Among the accolades and criticism, members of the student body took time to not only exercise their First Amendment rights but to pay their respects to other high school students, who were killed in yet another mass shooting.


7. Victory M
Although it happened during the first month of 2018, this entry into stories of the years was over 80 years in the making. The Roselle Park High School wrestling team achieved its 1,000 dual meet win.

To put how significant an accomplishment that is in context, only three other high schools have ever been recognized for having done that in American history. That averages one win a month since 1936 when RPHS included wrestling in its sports program. Eight coaches throughout the program’s history trained and led RPHS grapplers.

On January 19th, the Roselle Park Panthers faced the Scotch Plains Raiders in a meet that was originally supposed to take place at Scotch Plains-Fanwood High School. In an honorable show of sportsmanship, the Raiders accommodated the Panthers to allow for an at-the-time possible 1,000th win at home.

Major Decisions, 3-point Decisions, Fall wins, and one pin were part of that evening’s victory.

After the meet was over, the stands emptied as well-wishers, friends, family members, former coaches, former wrestlers, among others congratulated the team. There were photographs, pats on the back, hugs, a banner, a plaque, and even balloons that graced the gymnasium floor with the Roselle Park Panthers at the center of it all.

Still, the team knew it was just a moment, knowing that the most important win is the next one.


6. Call Number 025 ROT
In a small town, a library is more important than one in a huge metropolitan city.

This year, one resident in her will, showed how important she held the Roselle Park Veterans Memorial Library (RPVML) by giving an original amount of $352,848.59 to the Athenaeum. That was later increased to more than half-a-million dollars; $524,862.27 to be exact.Ms. Roth passed away in 2016 at the age of 90. The original bequeathing was announced early this year and increased after a court portioned funds that were supposed to be donated to the Roselle Park First Aid Squad to the RPVML.

But since the Roselle Park First Aid Squad was removed as Roselle Park’s first responder in August of last year, it was deemed a non-operational organization. So 65% of that amount was given to the library.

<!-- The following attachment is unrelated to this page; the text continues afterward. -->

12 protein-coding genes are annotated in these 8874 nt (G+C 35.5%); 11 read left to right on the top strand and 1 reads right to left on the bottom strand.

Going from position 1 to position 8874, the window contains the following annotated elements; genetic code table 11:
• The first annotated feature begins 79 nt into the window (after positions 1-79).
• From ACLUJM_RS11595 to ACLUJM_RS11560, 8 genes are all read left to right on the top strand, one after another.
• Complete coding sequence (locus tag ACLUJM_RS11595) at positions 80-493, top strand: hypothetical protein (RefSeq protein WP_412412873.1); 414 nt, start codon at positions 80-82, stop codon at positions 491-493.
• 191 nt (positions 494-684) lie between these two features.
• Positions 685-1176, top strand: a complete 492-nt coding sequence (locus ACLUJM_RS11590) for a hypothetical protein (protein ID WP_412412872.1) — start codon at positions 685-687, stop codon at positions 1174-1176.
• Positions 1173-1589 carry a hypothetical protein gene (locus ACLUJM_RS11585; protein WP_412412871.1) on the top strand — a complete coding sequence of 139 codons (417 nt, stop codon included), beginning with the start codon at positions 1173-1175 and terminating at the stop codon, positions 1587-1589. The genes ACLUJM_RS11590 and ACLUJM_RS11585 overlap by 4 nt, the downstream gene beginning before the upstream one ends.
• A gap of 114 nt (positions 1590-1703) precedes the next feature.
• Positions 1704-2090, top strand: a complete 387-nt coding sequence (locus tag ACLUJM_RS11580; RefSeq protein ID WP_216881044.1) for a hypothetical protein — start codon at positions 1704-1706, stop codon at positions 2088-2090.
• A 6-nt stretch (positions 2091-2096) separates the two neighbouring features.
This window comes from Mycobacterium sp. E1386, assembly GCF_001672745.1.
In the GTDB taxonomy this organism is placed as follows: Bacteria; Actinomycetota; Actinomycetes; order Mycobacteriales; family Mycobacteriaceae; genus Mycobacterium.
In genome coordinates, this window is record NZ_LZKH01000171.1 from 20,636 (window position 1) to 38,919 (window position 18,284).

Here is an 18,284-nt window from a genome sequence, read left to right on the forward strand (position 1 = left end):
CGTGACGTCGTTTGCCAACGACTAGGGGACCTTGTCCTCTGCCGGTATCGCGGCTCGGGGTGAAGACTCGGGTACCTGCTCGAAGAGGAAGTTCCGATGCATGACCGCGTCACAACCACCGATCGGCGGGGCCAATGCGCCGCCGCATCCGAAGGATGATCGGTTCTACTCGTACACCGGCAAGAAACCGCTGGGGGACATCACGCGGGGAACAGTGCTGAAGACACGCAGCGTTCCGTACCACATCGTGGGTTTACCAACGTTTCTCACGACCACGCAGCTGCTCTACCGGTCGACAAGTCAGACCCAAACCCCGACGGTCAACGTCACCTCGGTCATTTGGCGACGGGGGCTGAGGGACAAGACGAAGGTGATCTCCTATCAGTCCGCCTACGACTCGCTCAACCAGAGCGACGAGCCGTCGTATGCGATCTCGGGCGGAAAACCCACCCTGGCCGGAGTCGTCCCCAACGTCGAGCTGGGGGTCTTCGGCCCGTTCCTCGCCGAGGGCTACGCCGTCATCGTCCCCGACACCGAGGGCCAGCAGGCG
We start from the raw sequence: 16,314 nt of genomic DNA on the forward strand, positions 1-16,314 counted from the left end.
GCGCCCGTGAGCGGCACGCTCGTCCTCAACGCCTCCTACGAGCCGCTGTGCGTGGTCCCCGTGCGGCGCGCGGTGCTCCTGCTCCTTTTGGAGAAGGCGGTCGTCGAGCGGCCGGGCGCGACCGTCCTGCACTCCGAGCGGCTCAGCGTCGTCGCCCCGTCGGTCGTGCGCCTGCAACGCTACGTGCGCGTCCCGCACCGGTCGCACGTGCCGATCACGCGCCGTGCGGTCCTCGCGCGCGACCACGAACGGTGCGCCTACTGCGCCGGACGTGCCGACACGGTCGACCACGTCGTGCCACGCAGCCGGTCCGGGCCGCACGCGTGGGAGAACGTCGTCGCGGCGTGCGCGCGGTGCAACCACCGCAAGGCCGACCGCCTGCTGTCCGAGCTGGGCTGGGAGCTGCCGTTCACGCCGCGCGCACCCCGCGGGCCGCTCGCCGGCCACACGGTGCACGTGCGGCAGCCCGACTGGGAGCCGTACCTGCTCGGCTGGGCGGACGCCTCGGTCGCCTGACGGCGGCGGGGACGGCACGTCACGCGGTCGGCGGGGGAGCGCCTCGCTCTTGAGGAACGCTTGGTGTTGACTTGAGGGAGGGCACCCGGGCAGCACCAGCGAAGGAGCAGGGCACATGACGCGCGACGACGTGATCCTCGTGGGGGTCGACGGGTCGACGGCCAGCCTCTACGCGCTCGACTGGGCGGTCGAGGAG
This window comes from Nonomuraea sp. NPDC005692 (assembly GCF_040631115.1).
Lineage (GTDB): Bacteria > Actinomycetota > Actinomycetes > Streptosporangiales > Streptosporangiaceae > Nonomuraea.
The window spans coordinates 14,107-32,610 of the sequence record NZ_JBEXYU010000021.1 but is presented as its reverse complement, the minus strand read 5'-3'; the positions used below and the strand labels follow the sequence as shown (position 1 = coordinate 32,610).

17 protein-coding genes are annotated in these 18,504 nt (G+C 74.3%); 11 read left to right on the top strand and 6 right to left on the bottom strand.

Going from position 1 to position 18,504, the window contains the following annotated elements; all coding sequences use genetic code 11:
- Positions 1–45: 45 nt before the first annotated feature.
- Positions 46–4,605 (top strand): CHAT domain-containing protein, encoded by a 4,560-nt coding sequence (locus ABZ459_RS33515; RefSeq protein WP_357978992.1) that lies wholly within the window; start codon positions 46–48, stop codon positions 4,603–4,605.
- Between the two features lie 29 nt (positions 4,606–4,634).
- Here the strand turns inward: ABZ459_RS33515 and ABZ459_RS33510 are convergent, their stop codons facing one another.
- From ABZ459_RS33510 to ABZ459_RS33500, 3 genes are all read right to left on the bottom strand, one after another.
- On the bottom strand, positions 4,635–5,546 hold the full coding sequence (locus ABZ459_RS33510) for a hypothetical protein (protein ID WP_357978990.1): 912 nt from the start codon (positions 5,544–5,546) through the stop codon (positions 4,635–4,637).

Where that money is spent is not yet decided but the library board did pass a resolution that funds would be used for a capital improvement project and not for operating costs. That will be decided on next year and will include a survey to ask for input from the residents.

In Roselle Park, the library has become one of the jewels of the borough. Its grounds were renovated to be transformed from what used to be an unremarkable lawn to a beautiful memorial and path that include stanchions to commemorate the armed forces, a Purple Heart Monument, and the Doughboy statue. Now a resident has shown financially how much the library is valued for the benefit of everyone


5. The Dollars & Cents & Sense & Politics Of Government
At the start of this year, a proposal made by former-Mayor and current Council-At-Large Joseph DeIorio to have a more informed governing body when it came to mayoral appointments that required council approval was put into place.Interviewing.Past practice, including when Councilman DeIorio was Mayor for 16 years, was to have the mayor provide the borough clerk with a list of names to put on the agenda for the reorganization meeting. It was during this first meeting that many members of council would see the name of a firm or individual or company that would be appointed for a professional service. These names would be voted on by council to perform duties of affordable housing attorney, auditor, bond counsel, borough attorney, engineer, labor attorney, licensed site remediation professional (LSRP), municipal prosecutor, public defender, redevelopment counsel, and risk manager/insurance broker.

To be clear, bids for the professional services were available to all members of the governing body before the reorganization meeting and it was – and still remains – their responsibility to review all bids. But Councilman DeIorio thought individual sessions with those who bid to work for the municipality would benefit everyone involved. It would allow for an open exchange of questions, concerns, and ideas among the governing body.